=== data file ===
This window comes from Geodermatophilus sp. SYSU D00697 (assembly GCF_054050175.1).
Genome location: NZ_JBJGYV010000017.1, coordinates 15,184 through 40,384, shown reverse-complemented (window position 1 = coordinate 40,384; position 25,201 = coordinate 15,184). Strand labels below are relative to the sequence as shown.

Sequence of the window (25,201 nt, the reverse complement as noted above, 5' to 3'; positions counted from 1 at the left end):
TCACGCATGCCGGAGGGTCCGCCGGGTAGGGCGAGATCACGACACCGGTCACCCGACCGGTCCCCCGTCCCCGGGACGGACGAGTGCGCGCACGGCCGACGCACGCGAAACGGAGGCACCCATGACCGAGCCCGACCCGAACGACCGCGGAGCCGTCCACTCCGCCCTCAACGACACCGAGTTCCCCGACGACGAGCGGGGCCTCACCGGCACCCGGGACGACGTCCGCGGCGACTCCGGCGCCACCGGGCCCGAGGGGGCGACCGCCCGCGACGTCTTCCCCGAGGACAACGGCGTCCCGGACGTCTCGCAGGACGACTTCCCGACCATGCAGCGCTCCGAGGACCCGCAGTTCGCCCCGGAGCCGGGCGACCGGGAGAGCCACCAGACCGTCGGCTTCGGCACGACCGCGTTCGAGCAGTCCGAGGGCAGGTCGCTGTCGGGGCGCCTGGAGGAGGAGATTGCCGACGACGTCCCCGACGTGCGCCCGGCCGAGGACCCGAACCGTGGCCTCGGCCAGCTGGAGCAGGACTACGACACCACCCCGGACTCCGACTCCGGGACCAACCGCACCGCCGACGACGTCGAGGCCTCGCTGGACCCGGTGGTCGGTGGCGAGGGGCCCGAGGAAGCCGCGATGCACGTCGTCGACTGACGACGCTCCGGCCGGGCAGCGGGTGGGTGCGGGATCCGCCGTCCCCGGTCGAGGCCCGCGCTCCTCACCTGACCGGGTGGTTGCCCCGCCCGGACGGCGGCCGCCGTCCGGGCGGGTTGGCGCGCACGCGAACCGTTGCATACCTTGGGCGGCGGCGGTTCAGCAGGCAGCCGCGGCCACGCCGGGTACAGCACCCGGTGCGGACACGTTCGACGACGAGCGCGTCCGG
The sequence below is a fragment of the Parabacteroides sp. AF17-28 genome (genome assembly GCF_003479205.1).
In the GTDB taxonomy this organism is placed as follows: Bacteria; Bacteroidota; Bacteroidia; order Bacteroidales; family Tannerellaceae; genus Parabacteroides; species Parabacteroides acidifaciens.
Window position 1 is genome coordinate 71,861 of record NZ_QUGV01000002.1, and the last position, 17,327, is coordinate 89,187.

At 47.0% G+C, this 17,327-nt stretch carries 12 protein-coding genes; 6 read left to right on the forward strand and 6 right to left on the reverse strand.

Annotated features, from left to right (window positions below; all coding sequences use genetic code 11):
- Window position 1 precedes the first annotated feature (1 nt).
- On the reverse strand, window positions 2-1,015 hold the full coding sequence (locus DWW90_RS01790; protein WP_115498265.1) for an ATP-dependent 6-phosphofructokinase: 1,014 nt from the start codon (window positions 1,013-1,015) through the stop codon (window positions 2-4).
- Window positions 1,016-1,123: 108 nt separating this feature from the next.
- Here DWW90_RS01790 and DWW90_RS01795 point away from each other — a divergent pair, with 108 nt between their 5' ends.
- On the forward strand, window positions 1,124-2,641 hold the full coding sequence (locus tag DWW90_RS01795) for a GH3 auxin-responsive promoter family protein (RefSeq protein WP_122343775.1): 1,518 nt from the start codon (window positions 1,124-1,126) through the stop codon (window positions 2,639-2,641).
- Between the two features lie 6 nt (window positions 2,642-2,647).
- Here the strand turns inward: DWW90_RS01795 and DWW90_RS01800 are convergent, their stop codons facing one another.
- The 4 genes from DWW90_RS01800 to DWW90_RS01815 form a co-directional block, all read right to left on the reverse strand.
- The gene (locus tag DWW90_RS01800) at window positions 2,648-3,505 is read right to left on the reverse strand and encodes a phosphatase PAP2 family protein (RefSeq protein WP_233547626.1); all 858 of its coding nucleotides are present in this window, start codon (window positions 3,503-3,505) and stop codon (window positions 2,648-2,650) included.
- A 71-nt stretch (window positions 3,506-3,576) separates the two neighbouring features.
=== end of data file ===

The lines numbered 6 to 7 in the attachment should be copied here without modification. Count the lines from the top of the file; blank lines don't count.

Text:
In the GTDB taxonomy this organism is placed as follows: Bacteria; Bacteroidota; Bacteroidia; order Bacteroidales; family Tannerellaceae; genus Parabacteroides; species Parabacteroides acidifaciens.
Window position 1 is genome coordinate 71,861 of record NZ_QUGV01000002.1, and the last position, 17,327, is coordinate 89,187.